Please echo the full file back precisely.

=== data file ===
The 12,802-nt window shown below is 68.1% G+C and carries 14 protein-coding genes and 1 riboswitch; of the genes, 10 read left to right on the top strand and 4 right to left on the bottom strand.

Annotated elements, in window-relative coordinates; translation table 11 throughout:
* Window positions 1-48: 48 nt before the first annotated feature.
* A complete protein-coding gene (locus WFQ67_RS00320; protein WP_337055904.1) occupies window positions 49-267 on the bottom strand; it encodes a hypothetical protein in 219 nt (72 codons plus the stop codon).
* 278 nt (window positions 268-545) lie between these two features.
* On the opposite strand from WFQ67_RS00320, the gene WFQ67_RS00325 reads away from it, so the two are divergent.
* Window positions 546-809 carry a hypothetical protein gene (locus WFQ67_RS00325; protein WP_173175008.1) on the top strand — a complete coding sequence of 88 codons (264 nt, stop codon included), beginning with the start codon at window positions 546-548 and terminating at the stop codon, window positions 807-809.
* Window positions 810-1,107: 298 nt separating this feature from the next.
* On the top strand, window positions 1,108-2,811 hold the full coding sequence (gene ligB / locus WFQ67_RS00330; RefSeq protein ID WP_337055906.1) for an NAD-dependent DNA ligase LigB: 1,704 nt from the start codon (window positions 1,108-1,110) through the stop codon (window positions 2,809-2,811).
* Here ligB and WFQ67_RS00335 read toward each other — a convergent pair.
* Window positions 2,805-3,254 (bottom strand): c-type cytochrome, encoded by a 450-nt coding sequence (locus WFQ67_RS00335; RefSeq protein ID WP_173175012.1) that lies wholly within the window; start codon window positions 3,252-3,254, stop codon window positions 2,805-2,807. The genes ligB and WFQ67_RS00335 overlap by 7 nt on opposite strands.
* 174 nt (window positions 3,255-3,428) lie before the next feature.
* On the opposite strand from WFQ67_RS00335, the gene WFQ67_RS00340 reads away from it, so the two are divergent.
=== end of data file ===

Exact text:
The 12,802-nt window shown below is 68.1% G+C and carries 14 protein-coding genes and 1 riboswitch; of the genes, 10 read left to right on the top strand and 4 right to left on the bottom strand.

Annotated elements, in window-relative coordinates; translation table 11 throughout:
* Window positions 1-48: 48 nt before the first annotated feature.
* A complete protein-coding gene (locus WFQ67_RS00320; protein WP_337055904.1) occupies window positions 49-267 on the bottom strand; it encodes a hypothetical protein in 219 nt (72 codons plus the stop codon).
* 278 nt (window positions 268-545) lie between these two features.
* On the opposite strand from WFQ67_RS00320, the gene WFQ67_RS00325 reads away from it, so the two are divergent.
* Window positions 546-809 carry a hypothetical protein gene (locus WFQ67_RS00325; protein WP_173175008.1) on the top strand — a complete coding sequence of 88 codons (264 nt, stop codon included), beginning with the start codon at window positions 546-548 and terminating at the stop codon, window positions 807-809.
* Window positions 810-1,107: 298 nt separating this feature from the next.
* On the top strand, window positions 1,108-2,811 hold the full coding sequence (gene ligB / locus WFQ67_RS00330; RefSeq protein ID WP_337055906.1) for an NAD-dependent DNA ligase LigB: 1,704 nt from the start codon (window positions 1,108-1,110) through the stop codon (window positions 2,809-2,811).
* Here ligB and WFQ67_RS00335 read toward each other — a convergent pair.
* Window positions 2,805-3,254 (bottom strand): c-type cytochrome, encoded by a 450-nt coding sequence (locus WFQ67_RS00335; RefSeq protein ID WP_173175012.1) that lies wholly within the window; start codon window positions 3,252-3,254, stop codon window positions 2,805-2,807. The genes ligB and WFQ67_RS00335 overlap by 7 nt on opposite strands.
* 174 nt (window positions 3,255-3,428) lie before the next feature.
* On the opposite strand from WFQ67_RS00335, the gene WFQ67_RS00340 reads away from it, so the two are divergent.